Thursday, July 28, 2011

Jonah Lehrer on Neuroscience & Creativity

Jonah Lehrer is editor at Large for SEED Magazine and the author of HOW WE DECIDE, PROUST WAS A NEUROSCIENTIST and his latest IMAGINE. He graduated from Columbia University and studied at Oxford University as a Rhodes Scholar. and has written for The New Yorker, Nature, Wired, The Washington Post and The Boston Globe. Also a Contributing Editor at Scientific American, he can be heard on National Public Radios Radio Lab.

TOWER REVIEW: What prompted you to pursue this intriguing subject?

JONAH LEHRER: The book was really a by-product of indecision. I had always loved literature and science and found myself increasingly torn when it came to choosing an undergraduate major. The brain was such an endlessly fascinating organ, but what about my favorite novels? Could I really choose between Jane Austen and kinase enzymes? So that is when I started thinking about ways to fuse these two interests. I wrote several terrible short stories stuffed full of synaptic acronyms. The particular epiphany that led to the book occurred in a lab. At the time, I was working in a lab that was studying the chemistry of memory. The manual labor of science can get pretty tedious, and so I started reading Proust while waiting for my experiments to finish. After a few hundred pages of melodrama, I began to realize that the novelist had these very modern ideas about how our memory worked. His fiction, in other words, anticipated the very facts I was trying to uncover by studying the isolated neurons of sea slugs. Once I had this idea about looking at art through the prism of science, I began to see connections everywhere. I would mutter about the visual cortex while looking at a Cezanne painting, or think about the somatosensory areas while reading Whitman on the body electric. Needless to say, my labmates mocked me mercilessly.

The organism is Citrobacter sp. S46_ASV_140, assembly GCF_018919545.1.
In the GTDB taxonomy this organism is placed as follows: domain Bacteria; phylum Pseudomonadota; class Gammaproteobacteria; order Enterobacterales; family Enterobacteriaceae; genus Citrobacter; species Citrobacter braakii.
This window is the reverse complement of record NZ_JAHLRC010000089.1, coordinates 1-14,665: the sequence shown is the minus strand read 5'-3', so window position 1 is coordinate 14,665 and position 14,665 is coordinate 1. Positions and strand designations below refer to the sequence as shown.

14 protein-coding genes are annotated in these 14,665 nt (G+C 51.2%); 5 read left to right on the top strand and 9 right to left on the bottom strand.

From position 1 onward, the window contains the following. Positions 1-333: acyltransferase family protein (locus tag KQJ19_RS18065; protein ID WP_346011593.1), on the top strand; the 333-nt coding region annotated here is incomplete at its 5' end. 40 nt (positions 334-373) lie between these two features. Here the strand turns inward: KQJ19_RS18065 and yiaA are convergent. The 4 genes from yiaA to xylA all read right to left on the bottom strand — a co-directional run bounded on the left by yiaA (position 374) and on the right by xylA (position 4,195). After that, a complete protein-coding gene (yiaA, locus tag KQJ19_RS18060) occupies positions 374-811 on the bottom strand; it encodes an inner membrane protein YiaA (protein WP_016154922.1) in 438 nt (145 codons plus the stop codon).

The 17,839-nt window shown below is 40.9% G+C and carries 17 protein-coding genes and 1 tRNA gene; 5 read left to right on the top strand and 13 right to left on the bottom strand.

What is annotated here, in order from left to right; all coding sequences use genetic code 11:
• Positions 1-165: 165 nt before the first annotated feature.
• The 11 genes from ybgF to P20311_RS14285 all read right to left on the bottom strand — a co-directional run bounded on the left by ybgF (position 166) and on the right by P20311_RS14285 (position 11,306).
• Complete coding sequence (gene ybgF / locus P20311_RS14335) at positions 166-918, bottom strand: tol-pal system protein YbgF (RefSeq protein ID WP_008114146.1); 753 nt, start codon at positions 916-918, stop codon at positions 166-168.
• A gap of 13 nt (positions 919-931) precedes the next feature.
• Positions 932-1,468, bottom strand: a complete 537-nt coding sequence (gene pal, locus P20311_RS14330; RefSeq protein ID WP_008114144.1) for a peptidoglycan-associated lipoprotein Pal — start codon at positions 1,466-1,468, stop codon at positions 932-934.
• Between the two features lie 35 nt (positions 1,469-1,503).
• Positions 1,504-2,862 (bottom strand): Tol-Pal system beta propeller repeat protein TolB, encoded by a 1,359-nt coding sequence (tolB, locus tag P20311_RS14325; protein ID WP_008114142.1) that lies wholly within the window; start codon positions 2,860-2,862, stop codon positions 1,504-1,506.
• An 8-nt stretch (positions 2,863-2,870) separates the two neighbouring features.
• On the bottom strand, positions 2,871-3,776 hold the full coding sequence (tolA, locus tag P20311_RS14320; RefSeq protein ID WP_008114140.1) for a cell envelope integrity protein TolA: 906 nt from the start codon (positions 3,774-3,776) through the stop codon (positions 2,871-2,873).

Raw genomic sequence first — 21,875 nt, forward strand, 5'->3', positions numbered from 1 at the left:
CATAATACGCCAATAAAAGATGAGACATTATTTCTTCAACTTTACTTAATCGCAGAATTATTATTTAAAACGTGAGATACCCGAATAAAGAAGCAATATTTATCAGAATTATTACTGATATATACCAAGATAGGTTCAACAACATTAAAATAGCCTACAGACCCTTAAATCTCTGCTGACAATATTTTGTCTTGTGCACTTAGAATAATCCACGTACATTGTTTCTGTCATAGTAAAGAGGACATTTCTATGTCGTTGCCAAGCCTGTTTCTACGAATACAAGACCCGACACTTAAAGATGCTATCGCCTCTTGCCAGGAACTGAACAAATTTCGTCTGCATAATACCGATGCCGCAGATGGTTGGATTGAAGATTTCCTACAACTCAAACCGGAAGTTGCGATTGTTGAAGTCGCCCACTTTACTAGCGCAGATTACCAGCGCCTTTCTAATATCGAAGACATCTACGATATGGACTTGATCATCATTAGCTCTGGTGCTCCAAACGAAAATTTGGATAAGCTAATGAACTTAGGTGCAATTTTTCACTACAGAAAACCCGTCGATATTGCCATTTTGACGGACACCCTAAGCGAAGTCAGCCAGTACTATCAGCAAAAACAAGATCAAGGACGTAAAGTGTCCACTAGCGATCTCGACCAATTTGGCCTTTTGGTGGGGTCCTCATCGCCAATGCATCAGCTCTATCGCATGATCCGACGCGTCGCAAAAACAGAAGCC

Q: The relationship between art and science is a long, if tenuous, one. What is the thread running through your choices for including people as divergent as Proust, Cezanne, Stravinsky, and Escoffier in exploring the relationships and discoveries of human consciousness, or that irreducible factor of human experience?

A: I'm afraid the thread is my own preferences and predilections. After I realized that Proust had anticipated these scientific theories, I suddenly started re-reading all my favorite novelists, poets and artists. What did Virginia Woolf intuit about consciousness? Why was Walt Whitman so obsessed with his body electric? Why did Cezanne paint in such an abstract style? Once I started asking these strange questions, I saw all sorts of connections. I realized that there was a whole group of artists that had discovered truths about the human mind--real, tangible truths that science is only now re-discovering. Of course, I don't intend my list to be exhaustive. These are not the only artists who were interested in the mind, or anticipated important facts about the mind. I hope that this book inspires other people to look at their favorite artists through the prism of neuroscience. The newfangled facts of science provide us with a whole new way to appreciate our fictions.